With high production values and a fantastic score from your friend and mine Bear McCreary (best known for his work on Battlestar Galactica), the show is aimed at the demographic of people who like their television to offer action and some unsurprising but effective suspense. On that front, the show is built solidly, and is executed extremely well. The question becomes where it goes from here, and I’m willing to let them have some fun before tackling some of my broader concerns with the show’s formula.
- Great to see Donnelly Rhodes pop up as Guerrero’s contact in the world of contract killing – I miss Galactica, so having both Helfer and Doc Cottle himself on my television screen was a nice bit of nostalgia (yes, for a program that’s only been gone 10 months).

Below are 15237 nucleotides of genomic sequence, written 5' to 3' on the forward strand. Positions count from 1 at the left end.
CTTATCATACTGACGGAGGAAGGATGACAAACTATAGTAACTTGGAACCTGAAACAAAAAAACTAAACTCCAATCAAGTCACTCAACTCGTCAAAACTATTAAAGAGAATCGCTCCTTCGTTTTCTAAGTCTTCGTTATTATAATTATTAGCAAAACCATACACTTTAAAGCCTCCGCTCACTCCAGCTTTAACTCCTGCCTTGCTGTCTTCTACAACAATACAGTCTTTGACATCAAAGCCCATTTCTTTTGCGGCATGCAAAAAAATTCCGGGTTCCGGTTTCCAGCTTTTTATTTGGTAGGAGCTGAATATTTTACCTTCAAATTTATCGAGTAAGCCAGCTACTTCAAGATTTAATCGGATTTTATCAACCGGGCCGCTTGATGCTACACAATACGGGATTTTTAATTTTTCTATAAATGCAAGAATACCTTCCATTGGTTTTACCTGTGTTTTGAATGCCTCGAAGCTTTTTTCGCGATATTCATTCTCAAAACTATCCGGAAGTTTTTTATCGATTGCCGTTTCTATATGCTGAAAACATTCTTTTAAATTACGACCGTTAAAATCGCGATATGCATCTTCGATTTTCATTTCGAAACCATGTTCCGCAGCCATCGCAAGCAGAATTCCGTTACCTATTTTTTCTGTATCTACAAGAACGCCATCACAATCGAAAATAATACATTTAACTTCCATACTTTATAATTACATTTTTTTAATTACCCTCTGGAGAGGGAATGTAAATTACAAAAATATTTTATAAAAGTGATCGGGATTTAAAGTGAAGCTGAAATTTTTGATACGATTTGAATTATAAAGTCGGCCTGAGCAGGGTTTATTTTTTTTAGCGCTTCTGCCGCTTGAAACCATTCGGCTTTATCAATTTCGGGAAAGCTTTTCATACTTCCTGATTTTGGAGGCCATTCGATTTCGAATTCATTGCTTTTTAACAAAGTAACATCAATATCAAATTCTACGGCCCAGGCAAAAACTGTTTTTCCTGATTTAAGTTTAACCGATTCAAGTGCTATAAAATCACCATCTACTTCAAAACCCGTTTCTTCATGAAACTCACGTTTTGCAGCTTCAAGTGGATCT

- I might miss Galactica, but I probably miss Pushing Daisies a bit more (we had less time together). McBride is playing a character very similar to Emerson Cod here, and I am not complaining one bit.
- “I’m your vest” was the moment the show sold me on not being too cheesy: that I believed that line meant I could believe everything else Chance was doing or saying.
- The Danny Glover cameo came out of nowhere, but I’ll never complain about Danny Glover cameos.
- Although I had been told that Bear McCreary doing the score, towards the end of the episode my notes about the music basically became “Man, this is REALLY Bear McCrearian.” Which was funny, since before that point I had barely even noticed the music (which is something McCreary does well in action sequences).
- The show’s title sequence? Pretty badass. I’d heard people talking about it, and it in fact inspired me to finally write my piece about Credits (particularly Nurse Jackie’s) a few weeks ago, but it lived up to the hype: stylish, snappy, fits the show well.